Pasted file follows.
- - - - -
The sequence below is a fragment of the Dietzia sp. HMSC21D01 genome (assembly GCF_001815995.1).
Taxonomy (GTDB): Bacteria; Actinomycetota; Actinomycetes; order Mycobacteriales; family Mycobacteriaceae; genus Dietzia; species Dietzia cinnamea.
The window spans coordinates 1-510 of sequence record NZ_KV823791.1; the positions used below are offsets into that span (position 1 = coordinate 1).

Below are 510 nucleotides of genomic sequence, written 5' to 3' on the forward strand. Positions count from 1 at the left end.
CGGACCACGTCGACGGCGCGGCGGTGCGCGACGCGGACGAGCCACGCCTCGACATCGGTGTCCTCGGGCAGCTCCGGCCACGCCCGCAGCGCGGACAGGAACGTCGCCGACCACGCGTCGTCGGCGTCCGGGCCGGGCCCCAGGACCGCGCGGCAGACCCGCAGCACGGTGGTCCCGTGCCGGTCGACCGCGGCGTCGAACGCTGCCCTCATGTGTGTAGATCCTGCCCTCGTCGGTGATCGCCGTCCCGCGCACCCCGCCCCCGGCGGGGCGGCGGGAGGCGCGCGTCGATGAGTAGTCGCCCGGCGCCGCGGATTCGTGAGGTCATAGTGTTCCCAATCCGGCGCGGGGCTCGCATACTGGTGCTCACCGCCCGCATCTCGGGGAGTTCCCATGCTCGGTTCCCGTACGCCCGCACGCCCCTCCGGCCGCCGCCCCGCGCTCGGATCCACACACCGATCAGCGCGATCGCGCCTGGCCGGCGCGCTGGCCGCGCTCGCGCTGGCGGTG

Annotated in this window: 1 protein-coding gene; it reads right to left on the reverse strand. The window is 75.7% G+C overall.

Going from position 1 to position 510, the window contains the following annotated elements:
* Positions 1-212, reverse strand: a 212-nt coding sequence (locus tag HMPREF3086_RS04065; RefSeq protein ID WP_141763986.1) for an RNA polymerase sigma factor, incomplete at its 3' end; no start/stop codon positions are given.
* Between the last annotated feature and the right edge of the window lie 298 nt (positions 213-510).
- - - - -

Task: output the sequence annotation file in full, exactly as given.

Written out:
The sequence below is a fragment of the Dietzia sp. HMSC21D01 genome (assembly GCF_001815995.1).
Taxonomy (GTDB): Bacteria; Actinomycetota; Actinomycetes; order Mycobacteriales; family Mycobacteriaceae; genus Dietzia; species Dietzia cinnamea.
The window spans coordinates 1-510 of sequence record NZ_KV823791.1; the positions used below are offsets into that span (position 1 = coordinate 1).

Below are 510 nucleotides of genomic sequence, written 5' to 3' on the forward strand. Positions count from 1 at the left end.
CGGACCACGTCGACGGCGCGGCGGTGCGCGACGCGGACGAGCCACGCCTCGACATCGGTGTCCTCGGGCAGCTCCGGCCACGCCCGCAGCGCGGACAGGAACGTCGCCGACCACGCGTCGTCGGCGTCCGGGCCGGGCCCCAGGACCGCGCGGCAGACCCGCAGCACGGTGGTCCCGTGCCGGTCGACCGCGGCGTCGAACGCTGCCCTCATGTGTGTAGATCCTGCCCTCGTCGGTGATCGCCGTCCCGCGCACCCCGCCCCCGGCGGGGCGGCGGGAGGCGCGCGTCGATGAGTAGTCGCCCGGCGCCGCGGATTCGTGAGGTCATAGTGTTCCCAATCCGGCGCGGGGCTCGCATACTGGTGCTCACCGCCCGCATCTCGGGGAGTTCCCATGCTCGGTTCCCGTACGCCCGCACGCCCCTCCGGCCGCCGCCCCGCGCTCGGATCCACACACCGATCAGCGCGATCGCGCCTGGCCGGCGCGCTGGCCGCGCTCGCGCTGGCGGTG

Annotated in this window: 1 protein-coding gene; it reads right to left on the reverse strand. The window is 75.7% G+C overall.

Going from position 1 to position 510, the window contains the following annotated elements:
* Positions 1-212, reverse strand: a 212-nt coding sequence (locus tag HMPREF3086_RS04065; RefSeq protein ID WP_141763986.1) for an RNA polymerase sigma factor, incomplete at its 3' end; no start/stop codon positions are given.
* Between the last annotated feature and the right edge of the window lie 298 nt (positions 213-510).